Is it possible to home school kids with the montessori curriculum?
The Montessori classroom environment provides a carefully prepared set up with all of the requisite material needed by each three-year age group, along with 28-35 children. Furthermore, it is overseen by an AMI trained adult who is knowledgeable with regard to child development, the Montessori philosophy and the use of the specially designed material. Only with these components in place can the educative environment be considered a Montessori classroom; so the home schooling environment and the Montessori prepared environment are uniquely distinct from one another.
—Sandra Girlato, Director of Training, The Foundation for Montessori Education
It is a good question and I think it is safe to say that it is wonderful to use the Montessori approach at home. To me—the approach of respecting the child, providing an environment designed to answer their needs and giving them the tools to be independent—is at the heart of the philosophy. This builds confidence and encourages the child to take some responsibility for their choices. Everyday tasks such as dusting, polishing, watering plants, recycling, getting cereal, pouring milk, measuring weights or distance and exploring the natural world all fit very well within the home.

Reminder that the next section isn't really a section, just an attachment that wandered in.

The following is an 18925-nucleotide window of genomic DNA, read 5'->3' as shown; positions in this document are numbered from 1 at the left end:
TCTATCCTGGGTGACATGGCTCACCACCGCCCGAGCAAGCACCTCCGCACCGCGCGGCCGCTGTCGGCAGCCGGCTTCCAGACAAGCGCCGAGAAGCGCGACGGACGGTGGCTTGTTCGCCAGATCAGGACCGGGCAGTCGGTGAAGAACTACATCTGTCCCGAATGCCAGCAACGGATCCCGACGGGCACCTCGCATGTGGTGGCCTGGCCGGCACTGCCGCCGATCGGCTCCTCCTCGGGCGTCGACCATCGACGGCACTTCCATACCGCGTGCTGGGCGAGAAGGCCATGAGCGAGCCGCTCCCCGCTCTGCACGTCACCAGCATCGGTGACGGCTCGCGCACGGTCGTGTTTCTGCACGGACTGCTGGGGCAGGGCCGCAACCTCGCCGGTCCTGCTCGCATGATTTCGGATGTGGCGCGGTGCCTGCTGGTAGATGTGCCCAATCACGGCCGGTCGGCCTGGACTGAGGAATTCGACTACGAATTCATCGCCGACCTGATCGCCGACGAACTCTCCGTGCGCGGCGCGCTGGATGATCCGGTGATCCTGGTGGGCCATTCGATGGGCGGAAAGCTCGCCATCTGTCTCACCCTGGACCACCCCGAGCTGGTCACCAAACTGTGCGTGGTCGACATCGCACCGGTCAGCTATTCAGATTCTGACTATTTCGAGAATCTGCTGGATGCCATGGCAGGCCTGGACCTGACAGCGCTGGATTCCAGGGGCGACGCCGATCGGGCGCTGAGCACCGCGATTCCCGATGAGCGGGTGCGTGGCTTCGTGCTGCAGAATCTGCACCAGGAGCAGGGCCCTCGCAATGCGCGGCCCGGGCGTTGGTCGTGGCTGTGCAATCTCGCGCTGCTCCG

Using the curriculum is slightly different as the children are in a family grouping; community is a class and they learn from each other and are sometimes inspired to try new things by watching or having help from other children. The integration of the Montessori ‘curriculum’ is strong throughout the ages right up through high school, and I think that the exploration form the concrete materials, and the repetition of these are so important before the children move on to more abstract concepts and work. While this is possible at home, it is good to do some reading before embarking on this. I suggest going to the North American Montessori Teachers’ Association website and look at the publications such as Montessori From The Start by Lillard and Jessen; In a Montessori Home by Sarah Moudry; At Home with Montessori by Patricia Oriti; and a list of other publications for the older children.
—Katherine Poyntz, Executive Director, CCMA
My daughter excels in the visual arts. She has wanted to attend a residential high school in Toronto for many years, and is very interested in what programs you may have available, especially focusing on animation and graphic design.